• CBD can help you sleep better and deeper, helps to fight stress, and improve your overall sense of well-being.
  • If you suffer from seizures and epilepsy, CBD and keto are the best natural tools you have that support each other in managing and reducing episodes.
  • CBD and the keto diet both support emotional and mental well-being. They are both effective, even more so when used together, in fighting depression and anxiety. They can also help manage the symptoms of bipolar disorder, schizophrenia, and ADHD.
  • CBD and hemp products can add valuable nutritional value to the keto diet, including essential fatty acids, omega-3, protein, and more.

If you’re thinking about starting the keto diet for weight loss, or just for long-term health, incorporating CBD early on in the diet may help you battle keto flu. They symptoms of the keto flu are seen early when starting the keto way of eating and can include fatigue, nausea, headaches and sometimes mimic the actual flu.

Some research suggests that consuming a higher fat diet in conjunction with oral CBD helps improve bioavailability.

Some CBD/keto advocates have even gone so far as to make CBD fat bombs, which is quite a creative idea; one that never crossed my mind until doing some reading about the possible connection between CBD oil and ketosis.

Another thing to consider is that CBD and THC are lipophilic and they readily bind to fats, which can prolong their effects in the body. Hence, CBD oil and keto seems like a natural pairing, as it’s possible that the high fat intake would slow the rate of absorption of CBD and lead to a longer lasting effect.

Unfortunately, there is essentially no research available at the time of this writing that specifically targets CBD oil and ketosis. Nevertheless, CBD oil and keto is a niche topic of interest with a variety of anecdotes found across Internet forums.

People who actively consume CBD oil on keto generally report positive effects and claim it has improved their well-being. As always, we need to approach individual experiences with some skepticism since it doesn’t necessarily tell us the underlying truth about CBD oil and ketosis.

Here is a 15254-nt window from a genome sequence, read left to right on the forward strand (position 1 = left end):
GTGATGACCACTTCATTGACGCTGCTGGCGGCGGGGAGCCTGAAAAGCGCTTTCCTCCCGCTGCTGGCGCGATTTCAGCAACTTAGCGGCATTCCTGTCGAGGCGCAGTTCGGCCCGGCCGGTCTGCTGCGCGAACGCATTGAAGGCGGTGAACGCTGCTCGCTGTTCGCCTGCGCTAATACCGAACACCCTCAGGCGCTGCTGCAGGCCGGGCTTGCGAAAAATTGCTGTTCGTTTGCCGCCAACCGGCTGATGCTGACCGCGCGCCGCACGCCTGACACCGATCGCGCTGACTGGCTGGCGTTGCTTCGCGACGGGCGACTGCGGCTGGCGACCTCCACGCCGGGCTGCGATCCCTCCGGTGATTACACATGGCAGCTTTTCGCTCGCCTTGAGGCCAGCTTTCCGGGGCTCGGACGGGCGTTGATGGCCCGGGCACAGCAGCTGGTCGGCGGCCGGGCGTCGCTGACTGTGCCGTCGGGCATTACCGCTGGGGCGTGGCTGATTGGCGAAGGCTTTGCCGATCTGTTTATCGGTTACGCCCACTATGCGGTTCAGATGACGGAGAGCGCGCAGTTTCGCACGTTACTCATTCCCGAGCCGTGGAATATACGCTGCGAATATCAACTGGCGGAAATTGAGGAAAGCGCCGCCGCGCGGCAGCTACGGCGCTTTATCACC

The good news is that cannabidiol is undoubtedly beneficial for a myriad of health aspects; even if you don’t follow the keto diet, CBD oil is a beneficial supplement to look into (and it’s now legal in all 50 U.S. states, unlike marijuana).

The Connection between the ECS, Cannabis, Keto and Your Well-being

The scientific and clinical research behind cannabis and the ECS continues to grow, and one thing remains patently clear: a properly functioning ECS is the basis of good health and longevity.

From the time of your conception to nursing and maturation, to fighting off pathogens and healing wounds, the ECS helps you adapt and survive in the fast-paced and ever-changing world we live in.

Moreover, research demonstrates that even nominal doses of CBD from cannabis actually stimulate your body to produce additional endocannabinoids and construct more cannabinoid receptors.

Hence, many newbie CBD users don’t notice much benefit, but by their third or fourth dose they have more cannabinoid receptors and respond more intensely.

Naturally, the best strategy is to use modest, routine doses of CBD to stimulate your ECS and its restorative properties.

If you follow the keto diet, using CBD oil in conjunction with fatty foods may prolong and enhance the effects. (Remember, this is just a supposition until more research is conducted on the topic of CBD oil and ketosis.)

Having this rudimentary understanding of the ECS and how phytocannabinoids interact with it is only scratching the surface of the complex and intricate physiological underpinnings that govern the benefits of CBD in humans.

Rest assured, clinical trials and research in the coming years will help us better understand just how important CBD and the ECS are for our well-being, and whether or not they form any synergy with the keto diet.

References

[1] Russo, E., Mathre, M. L., Byrne, A., Velin, R., Bach, P. J., Sanchez-Ramos, J., & Kirlin, K. A. (2002). Chronic cannabis use in the Compassionate Investigational New Drug Program: An examination of benefits and adverse effects of legal clinical cannabisJournal of Cannabis Therapeutics2(1), 3-57.
[2] Di Marzo, V., Bifulco, M., & De Petrocellis, L. (2004). The endocannabinoid system and its therapeutic exploitation. Nature reviews Drug discovery, 3(9), 771.
[3] Piomelli, D. (2003). The molecular logic of endocannabinoid signalingNature Reviews Neuroscience, 4(11), 873.
[4] Baker, D., Pryce, G., Giovannoni, G., & Thompson, A. J. (2003). The therapeutic potential of cannabisThe Lancet Neurology2(5), 291-298.
[5] Sharma, P., Murthy, P., & Bharath, M. S. (2012). Chemistry, metabolism, and toxicology of cannabis: clinical implicationsIranian journal of psychiatry7(4), 149.